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Is Einstein's etheric model of GR compatible with modern physics?

  1. Nov 25, 2007 #1

    turbo

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    As an optician, I am uncomfortable with the concept that photons sail through space on geodesics defined by the masses embedded therein. What is the problem with simple refraction, as explained by classical optics? As it turns out, there is absolutely no problem, according to Einstein. In his 1920 book "Relativity - The Special and General Theory" he claimed that gravitational lensing is due to the variable speed of the propagation of light through space. In other words, c must be variable based on location, else "gravitational" lensing cannot occur. The concept of an invariable speed of light in a vacuum is applicable only to the idealized case of Special Relativity.

    http://www.bartleby.com/173/

    This variable c concept is foreign to many people who have not read and reviewed Einstein's later works, but does it have parallels in modern research? Here is a prime example: Fotini Markopoulou-Kalamara of the Perimeter Institute has postulated that GLAST might demonstrate the fine-scale structure of space, by observing wavelength-dependent time delays in the arrival of EM. She believes that higher-energy EM will interact more frequently with the space through which it propagates, and therefore be delayed, compared to low-energy EM. I happen to share her view and eagerly await the science from this instrument. If Einstein were alive and active today, he would be working at Perimeter. They've got his back.

    Well, GLAST has not yet launched. Is there presently any experimental data to support the concept that the speed of light in a vacuum may be variable and perhaps even frequency-dependent as our PI researcher proposes? As published in August of this year, the MAGIC consortium has observed an apparent delay of 4 minutes in the arrival time of very high energy gamma rays in a burst from LS I +61 303. The object is at redshift z = 0.034 meaning light travel time of 0.46 billion years and there was a delay of 4 minutes in the high-energy EM arrival time. That's a very tiny delay in a very long column of propagation, but what if it is real and repeatable?
    http://arxiv.org/abs/0708.2889

    There may well be a mundane explanation for the observed delay, including unmodeled frequency-dependent evolution of the GRB. If, however, this observation is duplicated with MAGIC or with other instruments, AND (critically!!!!!) if the delay is shown to be proportional to the redshift of the source, then it is time to consider that Zwickey's "tired light" concept has legs. This has global implications for cosmology.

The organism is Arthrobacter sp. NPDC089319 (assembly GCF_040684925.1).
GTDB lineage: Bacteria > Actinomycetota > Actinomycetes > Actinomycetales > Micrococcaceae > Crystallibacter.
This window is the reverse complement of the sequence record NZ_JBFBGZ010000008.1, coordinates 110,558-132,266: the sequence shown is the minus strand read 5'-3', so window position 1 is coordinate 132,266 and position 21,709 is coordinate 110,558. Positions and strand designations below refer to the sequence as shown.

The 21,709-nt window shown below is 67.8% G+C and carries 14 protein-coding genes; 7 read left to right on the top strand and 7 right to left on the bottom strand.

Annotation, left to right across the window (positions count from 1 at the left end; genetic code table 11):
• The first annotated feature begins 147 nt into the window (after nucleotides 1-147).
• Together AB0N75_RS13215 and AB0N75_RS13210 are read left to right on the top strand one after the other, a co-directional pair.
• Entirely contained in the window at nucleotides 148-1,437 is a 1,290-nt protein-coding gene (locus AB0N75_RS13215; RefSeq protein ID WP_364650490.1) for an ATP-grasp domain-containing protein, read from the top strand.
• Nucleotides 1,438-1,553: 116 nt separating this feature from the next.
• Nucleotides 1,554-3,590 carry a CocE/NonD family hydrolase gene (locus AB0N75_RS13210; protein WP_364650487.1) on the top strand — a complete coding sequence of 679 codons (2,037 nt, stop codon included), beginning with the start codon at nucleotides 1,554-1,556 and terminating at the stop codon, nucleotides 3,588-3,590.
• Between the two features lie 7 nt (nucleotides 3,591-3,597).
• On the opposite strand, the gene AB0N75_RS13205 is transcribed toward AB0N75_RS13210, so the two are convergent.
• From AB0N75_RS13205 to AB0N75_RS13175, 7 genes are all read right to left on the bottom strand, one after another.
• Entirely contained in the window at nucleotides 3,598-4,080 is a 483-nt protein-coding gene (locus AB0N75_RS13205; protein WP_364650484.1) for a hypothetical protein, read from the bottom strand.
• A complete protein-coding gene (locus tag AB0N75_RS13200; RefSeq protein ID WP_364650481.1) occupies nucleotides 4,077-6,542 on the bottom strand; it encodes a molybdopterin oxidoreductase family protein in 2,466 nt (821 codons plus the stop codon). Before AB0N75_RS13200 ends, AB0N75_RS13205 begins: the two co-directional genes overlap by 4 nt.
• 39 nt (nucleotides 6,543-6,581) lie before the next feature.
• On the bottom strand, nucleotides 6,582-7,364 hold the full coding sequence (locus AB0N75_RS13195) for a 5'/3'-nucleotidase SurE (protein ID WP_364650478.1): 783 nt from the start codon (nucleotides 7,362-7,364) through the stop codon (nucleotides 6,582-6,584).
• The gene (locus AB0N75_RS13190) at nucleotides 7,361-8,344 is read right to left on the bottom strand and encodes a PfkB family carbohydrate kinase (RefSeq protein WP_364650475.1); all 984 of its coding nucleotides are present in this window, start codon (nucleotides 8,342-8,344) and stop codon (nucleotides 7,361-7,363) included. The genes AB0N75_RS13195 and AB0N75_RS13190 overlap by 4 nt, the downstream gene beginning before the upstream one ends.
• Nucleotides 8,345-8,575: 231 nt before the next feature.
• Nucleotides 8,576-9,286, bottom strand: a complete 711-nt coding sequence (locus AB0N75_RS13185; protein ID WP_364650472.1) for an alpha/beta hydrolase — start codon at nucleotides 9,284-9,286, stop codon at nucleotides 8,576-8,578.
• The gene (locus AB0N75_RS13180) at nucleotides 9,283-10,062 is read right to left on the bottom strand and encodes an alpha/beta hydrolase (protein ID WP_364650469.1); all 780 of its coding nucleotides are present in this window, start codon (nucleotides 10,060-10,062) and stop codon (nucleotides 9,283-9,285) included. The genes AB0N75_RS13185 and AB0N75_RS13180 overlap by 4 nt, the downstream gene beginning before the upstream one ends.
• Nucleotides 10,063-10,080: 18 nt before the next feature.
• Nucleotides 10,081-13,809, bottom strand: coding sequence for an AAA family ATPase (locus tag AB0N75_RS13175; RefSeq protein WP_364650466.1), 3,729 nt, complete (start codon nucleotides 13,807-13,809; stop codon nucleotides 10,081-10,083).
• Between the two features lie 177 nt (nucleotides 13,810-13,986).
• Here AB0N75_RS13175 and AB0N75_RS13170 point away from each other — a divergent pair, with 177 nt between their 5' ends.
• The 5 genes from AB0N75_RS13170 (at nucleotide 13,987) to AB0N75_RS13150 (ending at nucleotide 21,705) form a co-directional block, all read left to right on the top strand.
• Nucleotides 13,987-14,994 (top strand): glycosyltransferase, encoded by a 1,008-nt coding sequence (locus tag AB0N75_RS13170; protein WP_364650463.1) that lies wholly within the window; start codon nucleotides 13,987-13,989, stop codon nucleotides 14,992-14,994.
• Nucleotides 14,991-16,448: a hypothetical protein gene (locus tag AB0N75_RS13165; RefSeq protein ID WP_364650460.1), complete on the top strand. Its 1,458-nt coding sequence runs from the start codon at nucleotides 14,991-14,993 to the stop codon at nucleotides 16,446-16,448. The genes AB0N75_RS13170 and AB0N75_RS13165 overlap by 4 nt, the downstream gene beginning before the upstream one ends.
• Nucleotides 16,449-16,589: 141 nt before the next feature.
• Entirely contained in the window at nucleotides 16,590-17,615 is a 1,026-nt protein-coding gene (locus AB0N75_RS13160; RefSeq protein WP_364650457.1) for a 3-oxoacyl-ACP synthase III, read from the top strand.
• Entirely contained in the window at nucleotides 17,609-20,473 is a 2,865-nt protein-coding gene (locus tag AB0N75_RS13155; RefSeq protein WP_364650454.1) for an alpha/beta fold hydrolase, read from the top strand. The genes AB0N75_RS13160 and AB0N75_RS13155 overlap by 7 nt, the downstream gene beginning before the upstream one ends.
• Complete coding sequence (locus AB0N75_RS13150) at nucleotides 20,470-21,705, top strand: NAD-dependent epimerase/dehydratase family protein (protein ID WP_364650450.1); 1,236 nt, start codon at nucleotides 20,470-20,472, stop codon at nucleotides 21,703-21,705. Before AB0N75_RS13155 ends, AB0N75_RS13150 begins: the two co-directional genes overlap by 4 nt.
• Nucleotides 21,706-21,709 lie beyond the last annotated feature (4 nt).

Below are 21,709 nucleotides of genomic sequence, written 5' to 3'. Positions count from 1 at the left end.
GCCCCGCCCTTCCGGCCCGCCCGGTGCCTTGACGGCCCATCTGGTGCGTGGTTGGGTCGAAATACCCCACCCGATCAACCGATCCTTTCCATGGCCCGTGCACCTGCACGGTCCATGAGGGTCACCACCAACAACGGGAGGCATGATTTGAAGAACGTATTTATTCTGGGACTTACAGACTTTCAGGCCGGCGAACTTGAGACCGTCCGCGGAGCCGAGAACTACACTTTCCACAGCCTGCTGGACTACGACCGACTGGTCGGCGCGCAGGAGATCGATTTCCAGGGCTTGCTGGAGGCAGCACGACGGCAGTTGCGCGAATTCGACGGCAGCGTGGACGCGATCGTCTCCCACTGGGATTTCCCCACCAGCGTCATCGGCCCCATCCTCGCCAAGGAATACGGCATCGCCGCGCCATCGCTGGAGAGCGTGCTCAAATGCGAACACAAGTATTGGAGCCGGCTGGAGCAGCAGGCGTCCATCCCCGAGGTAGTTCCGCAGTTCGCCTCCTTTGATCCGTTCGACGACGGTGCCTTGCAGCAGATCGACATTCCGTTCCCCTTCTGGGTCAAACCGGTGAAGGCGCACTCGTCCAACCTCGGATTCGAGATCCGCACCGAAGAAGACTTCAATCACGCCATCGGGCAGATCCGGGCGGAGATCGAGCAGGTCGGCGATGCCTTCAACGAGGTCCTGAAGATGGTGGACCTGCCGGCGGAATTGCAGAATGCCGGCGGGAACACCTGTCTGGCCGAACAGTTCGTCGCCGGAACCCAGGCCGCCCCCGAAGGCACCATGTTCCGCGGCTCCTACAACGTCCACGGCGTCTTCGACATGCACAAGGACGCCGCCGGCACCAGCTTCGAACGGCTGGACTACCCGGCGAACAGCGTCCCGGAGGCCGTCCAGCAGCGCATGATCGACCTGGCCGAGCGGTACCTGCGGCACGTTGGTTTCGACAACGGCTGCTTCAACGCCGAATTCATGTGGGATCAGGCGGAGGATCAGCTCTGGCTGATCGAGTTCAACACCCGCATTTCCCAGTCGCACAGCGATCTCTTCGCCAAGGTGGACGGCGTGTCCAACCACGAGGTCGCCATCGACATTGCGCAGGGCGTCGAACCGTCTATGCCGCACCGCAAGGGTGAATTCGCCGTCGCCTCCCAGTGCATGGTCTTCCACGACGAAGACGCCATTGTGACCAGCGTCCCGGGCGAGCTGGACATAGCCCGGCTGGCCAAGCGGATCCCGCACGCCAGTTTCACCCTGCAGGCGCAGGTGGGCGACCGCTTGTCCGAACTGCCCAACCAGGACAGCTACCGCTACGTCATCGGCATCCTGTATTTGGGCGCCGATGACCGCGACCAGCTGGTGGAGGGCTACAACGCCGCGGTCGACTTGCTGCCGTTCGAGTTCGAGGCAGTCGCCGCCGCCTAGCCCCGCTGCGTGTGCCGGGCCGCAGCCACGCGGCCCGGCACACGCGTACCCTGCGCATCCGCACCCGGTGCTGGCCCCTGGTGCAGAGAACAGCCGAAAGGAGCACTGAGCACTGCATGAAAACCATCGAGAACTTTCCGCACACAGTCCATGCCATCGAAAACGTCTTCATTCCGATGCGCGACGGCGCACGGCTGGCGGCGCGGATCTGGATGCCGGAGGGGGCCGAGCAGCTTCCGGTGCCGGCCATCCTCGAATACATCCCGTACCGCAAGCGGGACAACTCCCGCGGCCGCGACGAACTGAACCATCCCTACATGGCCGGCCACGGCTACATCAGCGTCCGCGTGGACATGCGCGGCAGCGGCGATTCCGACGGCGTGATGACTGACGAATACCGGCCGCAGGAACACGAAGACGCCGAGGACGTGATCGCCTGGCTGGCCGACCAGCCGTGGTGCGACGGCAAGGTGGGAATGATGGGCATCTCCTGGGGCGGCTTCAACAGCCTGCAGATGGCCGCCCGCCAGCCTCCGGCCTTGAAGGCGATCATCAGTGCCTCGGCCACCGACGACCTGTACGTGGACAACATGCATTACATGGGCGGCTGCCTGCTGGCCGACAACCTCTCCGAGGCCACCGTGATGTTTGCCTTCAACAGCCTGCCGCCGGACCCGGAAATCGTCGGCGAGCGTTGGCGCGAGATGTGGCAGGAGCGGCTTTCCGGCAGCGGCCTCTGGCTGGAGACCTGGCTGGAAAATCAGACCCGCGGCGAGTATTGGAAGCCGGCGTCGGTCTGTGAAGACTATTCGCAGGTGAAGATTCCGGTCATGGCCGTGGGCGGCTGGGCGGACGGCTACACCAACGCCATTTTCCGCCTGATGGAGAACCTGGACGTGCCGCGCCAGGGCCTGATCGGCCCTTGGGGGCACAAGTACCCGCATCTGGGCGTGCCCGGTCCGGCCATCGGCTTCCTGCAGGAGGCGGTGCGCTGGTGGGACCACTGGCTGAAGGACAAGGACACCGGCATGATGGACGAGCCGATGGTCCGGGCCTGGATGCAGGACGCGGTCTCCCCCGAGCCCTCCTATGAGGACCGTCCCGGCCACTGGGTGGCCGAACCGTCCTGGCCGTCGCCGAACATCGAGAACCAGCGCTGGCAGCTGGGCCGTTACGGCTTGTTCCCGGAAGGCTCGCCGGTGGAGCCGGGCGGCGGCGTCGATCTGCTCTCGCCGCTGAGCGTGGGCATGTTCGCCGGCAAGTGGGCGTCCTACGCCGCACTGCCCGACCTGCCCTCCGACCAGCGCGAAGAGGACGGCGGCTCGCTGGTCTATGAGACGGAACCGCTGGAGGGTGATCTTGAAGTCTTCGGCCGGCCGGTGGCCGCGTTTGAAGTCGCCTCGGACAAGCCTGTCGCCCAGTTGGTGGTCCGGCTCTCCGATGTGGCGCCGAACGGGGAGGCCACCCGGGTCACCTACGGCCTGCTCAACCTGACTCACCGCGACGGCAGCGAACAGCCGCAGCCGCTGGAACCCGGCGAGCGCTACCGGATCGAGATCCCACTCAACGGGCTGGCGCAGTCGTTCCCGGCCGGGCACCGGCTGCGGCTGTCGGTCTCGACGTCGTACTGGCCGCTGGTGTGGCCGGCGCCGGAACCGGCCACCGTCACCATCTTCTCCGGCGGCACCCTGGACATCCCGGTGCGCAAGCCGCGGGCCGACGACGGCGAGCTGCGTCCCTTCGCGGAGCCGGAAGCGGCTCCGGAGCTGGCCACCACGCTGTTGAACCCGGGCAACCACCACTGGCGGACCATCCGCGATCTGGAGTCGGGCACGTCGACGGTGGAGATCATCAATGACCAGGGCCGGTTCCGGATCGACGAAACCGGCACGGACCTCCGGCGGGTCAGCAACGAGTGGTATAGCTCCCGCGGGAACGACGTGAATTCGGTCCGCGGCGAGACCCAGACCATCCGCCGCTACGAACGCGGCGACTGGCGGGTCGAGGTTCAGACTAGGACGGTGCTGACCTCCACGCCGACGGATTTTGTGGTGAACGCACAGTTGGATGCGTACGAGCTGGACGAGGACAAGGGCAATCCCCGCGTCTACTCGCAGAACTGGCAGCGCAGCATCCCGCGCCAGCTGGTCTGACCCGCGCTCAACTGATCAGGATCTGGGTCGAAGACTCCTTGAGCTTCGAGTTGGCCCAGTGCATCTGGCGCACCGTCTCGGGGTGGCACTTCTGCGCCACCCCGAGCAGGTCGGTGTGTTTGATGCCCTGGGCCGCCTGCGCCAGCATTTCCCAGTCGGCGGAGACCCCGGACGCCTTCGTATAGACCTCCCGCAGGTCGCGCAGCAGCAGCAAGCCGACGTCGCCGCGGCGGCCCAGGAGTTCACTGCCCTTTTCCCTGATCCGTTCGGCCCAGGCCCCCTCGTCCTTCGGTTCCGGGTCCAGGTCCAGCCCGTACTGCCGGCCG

I will not elaborate further at this time, except to refer interested readers to Einstein's Leyden address of 1920 and to his essay "On the Ether" of 1924. "On the Ether" is chapter 1 of Saunders and Brown's book "The Philosopy of Vacuum". Einstein believed that space is a local and dynamic player in the emergence of gravitational and inertial effects, and that embedded matter conditions the qualities of space to give rise to the effects we observe regarding the propagation of electromagnetic waves.
     
  2. jcsd
  3. Nov 25, 2007 #2

    ZapperZ

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    You applied several different and unrelated things inconsistently here and lump them all together as if they all point to what you "believe" in.

    1. "What is the problem with simple refraction, as explained by classical optics?"

    If you had bothered to read the FAQ, you'd have noticed that even in a "simple refraction", it doesn't mean that the photons aren't moving at c. We know enough on optical transport in dispersive media that we actually USE this knowledge to study the material, such as the phonon structure. Furthermore, even in classical optics, there is such a thing as the group velocity, which is ultimately what instruments measure in the majority of the cases. This has nothing to do with the speed of light, even in dispersive medium.

    2. "Here is a prime example: Fotini Markopoulou-Kalamara of the Perimeter Institute has postulated that GLAST might demonstrate the fine-scale structure of space, by observing wavelength-dependent time delays in the arrival of EM. She believes that higher-energy EM will interact more frequently with the space through which it propagates, and therefore be delayed, compared to low-energy EM."

    You were using this right after your quote of Einstein. Yet, if you read carefully, this has nothing to do with gravitational lensing. It has more to do with the nature of space. Some even argue that this is more of a "quantum foam" effect. No lensing here, and nothing to do with gravity. Yet, you managed to lump them together as if this somehow give some validation to what you quoted Einstein to have said. They are not compatible and are addressing different issues.

    3. "As published in August of this year, the MAGIC consortium has observed an apparent delay of 4 minutes in the arrival time of very high energy gamma rays in a burst from LS I +61 303. The object is at redshift z = 0.034 meaning light travel time of 0.46 billion years and there was a delay of 4 minutes in the high-energy EM arrival time. That's a very tiny delay in a very long column of propagation, but what if it is real and repeatable?"

    You should be completely aware that the CALIBRATION of this experiment RELIED on several astronomical observations and implicitly assumed standard astrophysical technique. This is where "God is in the Details"! Read the methodology and figure out what implicit assumption they made regarding their calibration. I would also suggest that you hold off on jumping all over this until (a) this is verified further and (b) that what you claim is the ONLY possible interpretation. I've heard of at least a couple of other possible explanations being offered for such an observation. Furthermore, do you see any of the authors in this paper claiming anything similar to what you had in mind? I don't think so. Not only that, this STILL has nothing to do with your "ether" or anything that Einstein mentioned in your quote. Again, you've put two different things that don't have anything to do with each other.